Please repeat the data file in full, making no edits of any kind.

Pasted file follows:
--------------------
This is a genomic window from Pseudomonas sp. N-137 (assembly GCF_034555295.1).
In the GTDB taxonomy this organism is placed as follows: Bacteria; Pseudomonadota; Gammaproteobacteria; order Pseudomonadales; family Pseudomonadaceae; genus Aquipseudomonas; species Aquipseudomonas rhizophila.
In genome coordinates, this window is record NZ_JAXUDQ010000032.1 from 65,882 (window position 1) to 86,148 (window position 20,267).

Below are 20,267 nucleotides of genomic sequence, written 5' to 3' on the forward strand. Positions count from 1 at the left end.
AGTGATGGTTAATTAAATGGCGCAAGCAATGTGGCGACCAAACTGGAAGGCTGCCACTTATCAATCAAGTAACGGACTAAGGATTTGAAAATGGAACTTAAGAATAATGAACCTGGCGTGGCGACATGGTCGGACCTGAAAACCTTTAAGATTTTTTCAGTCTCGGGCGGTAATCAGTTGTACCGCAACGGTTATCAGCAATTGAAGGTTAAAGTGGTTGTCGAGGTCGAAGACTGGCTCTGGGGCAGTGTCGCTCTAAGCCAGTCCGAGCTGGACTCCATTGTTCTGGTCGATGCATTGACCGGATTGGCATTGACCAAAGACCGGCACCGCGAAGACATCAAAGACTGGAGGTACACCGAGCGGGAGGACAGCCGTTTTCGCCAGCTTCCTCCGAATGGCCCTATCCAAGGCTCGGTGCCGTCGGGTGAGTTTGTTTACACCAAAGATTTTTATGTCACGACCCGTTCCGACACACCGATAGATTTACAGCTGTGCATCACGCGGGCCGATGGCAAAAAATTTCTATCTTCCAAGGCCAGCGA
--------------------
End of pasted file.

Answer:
This is a genomic window from Pseudomonas sp. N-137 (assembly GCF_034555295.1).
In the GTDB taxonomy this organism is placed as follows: Bacteria; Pseudomonadota; Gammaproteobacteria; order Pseudomonadales; family Pseudomonadaceae; genus Aquipseudomonas; species Aquipseudomonas rhizophila.
In genome coordinates, this window is record NZ_JAXUDQ010000032.1 from 65,882 (window position 1) to 86,148 (window position 20,267).

Below are 20,267 nucleotides of genomic sequence, written 5' to 3' on the forward strand. Positions count from 1 at the left end.
AGTGATGGTTAATTAAATGGCGCAAGCAATGTGGCGACCAAACTGGAAGGCTGCCACTTATCAATCAAGTAACGGACTAAGGATTTGAAAATGGAACTTAAGAATAATGAACCTGGCGTGGCGACATGGTCGGACCTGAAAACCTTTAAGATTTTTTCAGTCTCGGGCGGTAATCAGTTGTACCGCAACGGTTATCAGCAATTGAAGGTTAAAGTGGTTGTCGAGGTCGAAGACTGGCTCTGGGGCAGTGTCGCTCTAAGCCAGTCCGAGCTGGACTCCATTGTTCTGGTCGATGCATTGACCGGATTGGCATTGACCAAAGACCGGCACCGCGAAGACATCAAAGACTGGAGGTACACCGAGCGGGAGGACAGCCGTTTTCGCCAGCTTCCTCCGAATGGCCCTATCCAAGGCTCGGTGCCGTCGGGTGAGTTTGTTTACACCAAAGATTTTTATGTCACGACCCGTTCCGACACACCGATAGATTTACAGCTGTGCATCACGCGGGCCGATGGCAAAAAATTTCTATCTTCCAAGGCCAGCGA